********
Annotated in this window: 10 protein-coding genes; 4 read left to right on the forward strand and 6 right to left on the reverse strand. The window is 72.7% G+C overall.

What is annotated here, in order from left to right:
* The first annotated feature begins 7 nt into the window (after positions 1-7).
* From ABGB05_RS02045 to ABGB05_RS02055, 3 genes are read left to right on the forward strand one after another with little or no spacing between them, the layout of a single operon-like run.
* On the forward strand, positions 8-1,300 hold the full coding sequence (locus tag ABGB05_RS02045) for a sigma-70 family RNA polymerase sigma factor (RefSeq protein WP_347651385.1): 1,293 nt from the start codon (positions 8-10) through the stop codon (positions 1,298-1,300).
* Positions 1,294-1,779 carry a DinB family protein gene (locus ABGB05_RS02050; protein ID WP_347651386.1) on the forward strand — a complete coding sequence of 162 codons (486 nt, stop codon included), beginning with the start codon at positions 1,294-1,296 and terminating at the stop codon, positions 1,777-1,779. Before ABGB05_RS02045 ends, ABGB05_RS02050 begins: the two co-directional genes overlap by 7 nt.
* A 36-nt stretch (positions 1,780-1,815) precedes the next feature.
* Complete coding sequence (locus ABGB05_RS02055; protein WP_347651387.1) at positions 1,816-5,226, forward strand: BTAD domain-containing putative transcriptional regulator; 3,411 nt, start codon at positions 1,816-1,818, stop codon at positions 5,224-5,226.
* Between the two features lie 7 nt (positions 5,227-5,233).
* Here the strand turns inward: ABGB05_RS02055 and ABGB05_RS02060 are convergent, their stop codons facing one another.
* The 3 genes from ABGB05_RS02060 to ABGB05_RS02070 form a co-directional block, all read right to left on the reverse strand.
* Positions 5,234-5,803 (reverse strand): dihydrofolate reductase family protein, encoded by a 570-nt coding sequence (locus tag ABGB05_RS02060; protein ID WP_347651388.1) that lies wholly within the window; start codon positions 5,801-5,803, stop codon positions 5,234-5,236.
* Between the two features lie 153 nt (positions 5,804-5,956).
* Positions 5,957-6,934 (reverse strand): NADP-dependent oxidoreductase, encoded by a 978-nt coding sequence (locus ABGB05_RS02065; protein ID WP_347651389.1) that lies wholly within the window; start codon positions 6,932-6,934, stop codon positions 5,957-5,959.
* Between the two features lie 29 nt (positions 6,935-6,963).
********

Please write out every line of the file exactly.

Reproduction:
Annotated in this window: 10 protein-coding genes; 4 read left to right on the forward strand and 6 right to left on the reverse strand. The window is 72.7% G+C overall.

What is annotated here, in order from left to right:
* The first annotated feature begins 7 nt into the window (after positions 1-7).
* From ABGB05_RS02045 to ABGB05_RS02055, 3 genes are read left to right on the forward strand one after another with little or no spacing between them, the layout of a single operon-like run.
* On the forward strand, positions 8-1,300 hold the full coding sequence (locus tag ABGB05_RS02045) for a sigma-70 family RNA polymerase sigma factor (RefSeq protein WP_347651385.1): 1,293 nt from the start codon (positions 8-10) through the stop codon (positions 1,298-1,300).
* Positions 1,294-1,779 carry a DinB family protein gene (locus ABGB05_RS02050; protein ID WP_347651386.1) on the forward strand — a complete coding sequence of 162 codons (486 nt, stop codon included), beginning with the start codon at positions 1,294-1,296 and terminating at the stop codon, positions 1,777-1,779. Before ABGB05_RS02045 ends, ABGB05_RS02050 begins: the two co-directional genes overlap by 7 nt.
* A 36-nt stretch (positions 1,780-1,815) precedes the next feature.
* Complete coding sequence (locus ABGB05_RS02055; protein WP_347651387.1) at positions 1,816-5,226, forward strand: BTAD domain-containing putative transcriptional regulator; 3,411 nt, start codon at positions 1,816-1,818, stop codon at positions 5,224-5,226.
* Between the two features lie 7 nt (positions 5,227-5,233).
* Here the strand turns inward: ABGB05_RS02055 and ABGB05_RS02060 are convergent, their stop codons facing one another.
* The 3 genes from ABGB05_RS02060 to ABGB05_RS02070 form a co-directional block, all read right to left on the reverse strand.
* Positions 5,234-5,803 (reverse strand): dihydrofolate reductase family protein, encoded by a 570-nt coding sequence (locus tag ABGB05_RS02060; protein ID WP_347651388.1) that lies wholly within the window; start codon positions 5,801-5,803, stop codon positions 5,234-5,236.
* Between the two features lie 153 nt (positions 5,804-5,956).
* Positions 5,957-6,934 (reverse strand): NADP-dependent oxidoreductase, encoded by a 978-nt coding sequence (locus ABGB05_RS02065; protein ID WP_347651389.1) that lies wholly within the window; start codon positions 6,932-6,934, stop codon positions 5,957-5,959.
* Between the two features lie 29 nt (positions 6,935-6,963).